The Joyner/Kersee track and field family
When Florence Griffith married Al Joyner, she helped form a sports family dynasty. At the time of their marriage, Griffith was just a year away from breaking two world records and a four-medal haul at the 1988 Olympic Games. Al Joyner had already earned the gold medal in the triple jump at the 1984 Olympics.
Al’s sister, Jackie Joyner-Kersee, had married Bob Kersee the year prior. Kersee was already a well-known coach for elite track and field athletes, including Florence and Jackie. He would go on to coach other top-tier athletes in the sport, including Allyson Felix, Michelle Perry, Joanna Hayes, Gail Devers, Greg Foster and Andre Phillips.
Jackie competed alongside Florence at UCLA and the 1988 Seoul Olympics, winning gold in the heptathlon and long jump. She would ultimately win a total of six medals in four Olympic Games and be named the Greatest Female Athlete of All-Time by Sports Illustrated for Women.
Jackie and Bob’s niece, Darnesha Griffith, was also a standout track and field athlete. In 2002, she became the fifth woman in NCAA history to win the high jump at both the indoor and outdoor championships and was ranked fifth in the U.S.
What was Florence Griffith Joyner’s family life like?
Florence and Al lived in California, eventually settling down in the Canyon Crest neighborhood of Mission Viejo. Not long after her retirement from track and field, she became pregnant. Their daughter, Mary Ruth Joyner, was born on November 15, 1990.
What are Flo-Jo’s nicknames?
The nickname “Flo-Jo” (and abbreviation of Florence Joyner) came about amid the intense media coverage of Griffith Joyner leading up to the 1988 Olympics. The name hadn’t been used for her previous Olympic appearance since, at the time, she was still Florence Griffith. She added “Joyner” to her name after her marriage in 1987.
Among family members, she was sometimes called “Dee Dee” in reference to her middle name, Delorez. This helped with differentiating her from her mother, who was also named Florence.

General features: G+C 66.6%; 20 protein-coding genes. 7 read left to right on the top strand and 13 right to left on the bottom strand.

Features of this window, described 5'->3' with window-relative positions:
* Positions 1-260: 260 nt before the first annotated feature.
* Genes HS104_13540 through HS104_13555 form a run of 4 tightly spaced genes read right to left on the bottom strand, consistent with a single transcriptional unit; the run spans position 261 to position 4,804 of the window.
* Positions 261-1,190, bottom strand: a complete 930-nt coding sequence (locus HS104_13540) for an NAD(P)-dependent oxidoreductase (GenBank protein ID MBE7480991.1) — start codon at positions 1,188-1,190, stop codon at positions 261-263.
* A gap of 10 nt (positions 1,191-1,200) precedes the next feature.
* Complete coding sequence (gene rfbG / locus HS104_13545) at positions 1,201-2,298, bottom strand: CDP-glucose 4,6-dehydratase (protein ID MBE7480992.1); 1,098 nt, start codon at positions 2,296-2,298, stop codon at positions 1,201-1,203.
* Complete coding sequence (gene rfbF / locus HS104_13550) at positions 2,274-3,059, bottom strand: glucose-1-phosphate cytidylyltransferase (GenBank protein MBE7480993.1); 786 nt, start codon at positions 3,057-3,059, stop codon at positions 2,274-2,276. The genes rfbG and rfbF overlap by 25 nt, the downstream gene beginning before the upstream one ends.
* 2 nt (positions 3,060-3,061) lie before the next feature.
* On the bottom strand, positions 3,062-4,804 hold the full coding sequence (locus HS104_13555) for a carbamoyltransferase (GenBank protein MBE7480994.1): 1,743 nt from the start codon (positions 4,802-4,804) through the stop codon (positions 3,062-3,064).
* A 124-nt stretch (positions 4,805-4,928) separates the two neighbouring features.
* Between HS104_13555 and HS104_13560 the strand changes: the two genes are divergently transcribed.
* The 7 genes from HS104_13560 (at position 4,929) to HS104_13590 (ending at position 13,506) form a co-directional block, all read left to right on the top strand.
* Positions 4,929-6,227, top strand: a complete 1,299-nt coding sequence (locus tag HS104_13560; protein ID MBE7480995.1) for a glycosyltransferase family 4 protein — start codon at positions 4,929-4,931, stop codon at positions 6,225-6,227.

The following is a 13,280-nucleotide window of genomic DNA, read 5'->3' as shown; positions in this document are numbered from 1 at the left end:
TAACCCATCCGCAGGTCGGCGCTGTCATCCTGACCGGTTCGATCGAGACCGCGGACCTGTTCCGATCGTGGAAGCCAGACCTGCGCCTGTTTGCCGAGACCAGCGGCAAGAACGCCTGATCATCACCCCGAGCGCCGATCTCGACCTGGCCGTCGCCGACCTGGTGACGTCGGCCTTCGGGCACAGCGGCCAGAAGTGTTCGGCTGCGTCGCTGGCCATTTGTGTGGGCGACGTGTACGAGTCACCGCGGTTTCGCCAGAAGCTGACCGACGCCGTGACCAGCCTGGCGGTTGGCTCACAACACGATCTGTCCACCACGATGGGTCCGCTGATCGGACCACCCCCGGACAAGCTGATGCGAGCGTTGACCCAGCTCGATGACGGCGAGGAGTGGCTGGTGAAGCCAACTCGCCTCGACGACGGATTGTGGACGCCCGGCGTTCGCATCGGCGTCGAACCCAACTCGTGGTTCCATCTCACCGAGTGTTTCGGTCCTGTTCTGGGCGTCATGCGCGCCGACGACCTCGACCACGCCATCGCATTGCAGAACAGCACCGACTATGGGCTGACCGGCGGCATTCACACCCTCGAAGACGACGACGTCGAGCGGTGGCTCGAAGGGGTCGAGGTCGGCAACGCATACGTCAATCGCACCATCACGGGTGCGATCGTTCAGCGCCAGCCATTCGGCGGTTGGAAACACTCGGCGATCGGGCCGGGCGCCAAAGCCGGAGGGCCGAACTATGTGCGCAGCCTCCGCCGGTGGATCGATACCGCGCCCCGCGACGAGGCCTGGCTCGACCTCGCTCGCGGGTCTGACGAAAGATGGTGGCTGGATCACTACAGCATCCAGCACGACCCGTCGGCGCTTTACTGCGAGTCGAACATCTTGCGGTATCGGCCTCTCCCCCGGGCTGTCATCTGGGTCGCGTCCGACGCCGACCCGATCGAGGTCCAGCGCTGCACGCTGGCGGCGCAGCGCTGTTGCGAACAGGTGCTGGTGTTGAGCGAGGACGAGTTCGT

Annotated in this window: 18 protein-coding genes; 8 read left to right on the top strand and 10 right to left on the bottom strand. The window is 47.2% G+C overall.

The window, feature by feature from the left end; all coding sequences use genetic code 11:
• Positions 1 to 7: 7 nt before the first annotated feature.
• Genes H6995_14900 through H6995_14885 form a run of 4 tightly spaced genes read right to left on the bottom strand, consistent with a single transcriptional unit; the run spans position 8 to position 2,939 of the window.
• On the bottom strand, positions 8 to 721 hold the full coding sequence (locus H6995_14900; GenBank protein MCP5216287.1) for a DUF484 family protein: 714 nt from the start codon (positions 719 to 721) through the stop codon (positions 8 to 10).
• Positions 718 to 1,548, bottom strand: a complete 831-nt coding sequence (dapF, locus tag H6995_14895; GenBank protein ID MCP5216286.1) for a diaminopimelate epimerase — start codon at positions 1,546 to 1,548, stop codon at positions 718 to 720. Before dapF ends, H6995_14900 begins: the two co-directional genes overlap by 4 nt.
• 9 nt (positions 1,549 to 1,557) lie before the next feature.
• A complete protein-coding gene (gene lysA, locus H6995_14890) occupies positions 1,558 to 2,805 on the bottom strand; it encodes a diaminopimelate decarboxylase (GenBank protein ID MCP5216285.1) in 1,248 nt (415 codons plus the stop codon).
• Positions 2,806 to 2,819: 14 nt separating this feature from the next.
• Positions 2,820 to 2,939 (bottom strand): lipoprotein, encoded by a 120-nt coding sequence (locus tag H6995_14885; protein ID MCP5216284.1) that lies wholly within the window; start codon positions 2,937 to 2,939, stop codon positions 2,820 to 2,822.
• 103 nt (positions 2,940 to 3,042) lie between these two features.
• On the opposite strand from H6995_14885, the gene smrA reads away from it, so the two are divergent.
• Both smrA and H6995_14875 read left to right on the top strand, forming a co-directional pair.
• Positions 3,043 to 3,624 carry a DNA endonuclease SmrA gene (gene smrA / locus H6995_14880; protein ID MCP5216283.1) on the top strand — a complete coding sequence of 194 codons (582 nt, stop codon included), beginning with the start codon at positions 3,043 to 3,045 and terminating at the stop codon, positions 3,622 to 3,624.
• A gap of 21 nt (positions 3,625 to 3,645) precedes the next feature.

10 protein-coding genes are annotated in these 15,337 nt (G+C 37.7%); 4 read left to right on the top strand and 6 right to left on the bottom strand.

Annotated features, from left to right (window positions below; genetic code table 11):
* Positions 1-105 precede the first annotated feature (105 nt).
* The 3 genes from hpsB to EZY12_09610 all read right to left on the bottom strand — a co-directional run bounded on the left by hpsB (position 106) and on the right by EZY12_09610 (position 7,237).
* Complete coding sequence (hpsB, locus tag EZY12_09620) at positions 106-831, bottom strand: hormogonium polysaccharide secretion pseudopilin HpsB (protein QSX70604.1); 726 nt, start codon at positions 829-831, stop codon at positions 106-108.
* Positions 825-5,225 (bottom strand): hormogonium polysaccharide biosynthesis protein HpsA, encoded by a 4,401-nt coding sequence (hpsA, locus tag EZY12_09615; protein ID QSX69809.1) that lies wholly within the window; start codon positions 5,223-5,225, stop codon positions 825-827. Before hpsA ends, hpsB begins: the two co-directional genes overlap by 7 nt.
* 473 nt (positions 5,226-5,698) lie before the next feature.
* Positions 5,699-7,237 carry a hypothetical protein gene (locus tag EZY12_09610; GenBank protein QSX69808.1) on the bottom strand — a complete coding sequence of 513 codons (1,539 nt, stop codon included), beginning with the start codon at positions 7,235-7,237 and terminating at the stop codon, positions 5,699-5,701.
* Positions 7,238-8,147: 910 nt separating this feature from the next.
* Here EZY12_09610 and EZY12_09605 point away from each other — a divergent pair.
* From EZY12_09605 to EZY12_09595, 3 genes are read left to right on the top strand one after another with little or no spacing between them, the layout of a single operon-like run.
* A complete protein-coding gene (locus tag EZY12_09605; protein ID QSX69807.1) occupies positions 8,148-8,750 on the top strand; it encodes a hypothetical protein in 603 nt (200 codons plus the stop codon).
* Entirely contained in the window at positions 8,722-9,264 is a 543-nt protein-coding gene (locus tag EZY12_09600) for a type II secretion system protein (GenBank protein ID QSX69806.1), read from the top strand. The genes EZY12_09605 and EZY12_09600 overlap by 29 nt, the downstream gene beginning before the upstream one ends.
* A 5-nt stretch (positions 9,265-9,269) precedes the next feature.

Flo-Jo’s style and fashion
Griffith Joyner was widely recognized for her bold and colorful personal style. On the day she set her world record in the 100 meter, she wore her hair down and donned one of her iconic one-legged bodysuits and 4-inch, brightly painted fingernails.
Her styling both on and off the track made her a fashion icon of the late ‘80s and early ‘90s. As she once said, “Dress good to look good. Look good to feel good. And feel good to run fast!”
In 1989, Griffith Joyner designed the basketball uniforms for the Indiana Pacers NBA team. She also designed sportswear for several Japanese companies and the FloJo Olympic clothing line.
When today’s athletes (such as Sha’Carri Richardson) show stylish flair while competing, many see it as a nod to Griffith Joyner. Her style influence is admired in the Black community. Beyoncé dressed as Flo-Jo for Halloween in 2018, and Serena Williams wore an asymmetrical tennis unitard in honor of Griffith Joyner at the 2021 Australian Open.
Other activities outside athletics
Fashion and design weren’t Griffith Joyner’s only interests beyond the track. In addition to her talent for design, she also dabbled in makeup artistry and hair styling. Before her Olympic appearances, she often earned extra money by braiding hair.
After her retirement, she wrote children’s books and embarked on an acting career. She made appearances on shows like 227, Santa Barbara, The Nanny and Hang Time.
What was the cause of death for Florence Griffith Joyner?
Florence Griffith Joyner died in her sleep September 21, 1998. She had suffocated during a severe epileptic seizure at her home in in Mission Viejo, California. She was only 38 years old.
Some initially felt that her death at an early age could point to proof of performance-enhancing drug use. However, her autopsy revealed no drugs in her system besides small amounts of antihistamine and acetaminophen, two common over-the-counter drugs.
Instead, the autopsy revealed that Griffith Joyner had a congenital vascular brain abnormality called cavernous hemangioma which increased her risk of seizures. It was also revealed that she had previously suffered from seizures and sought treatment for them.
Florence Griffith Joyner’s incredible legacy has endured long after her tragic death at an early age. Today, she still holds the world record for the 100 meter and 200 meter.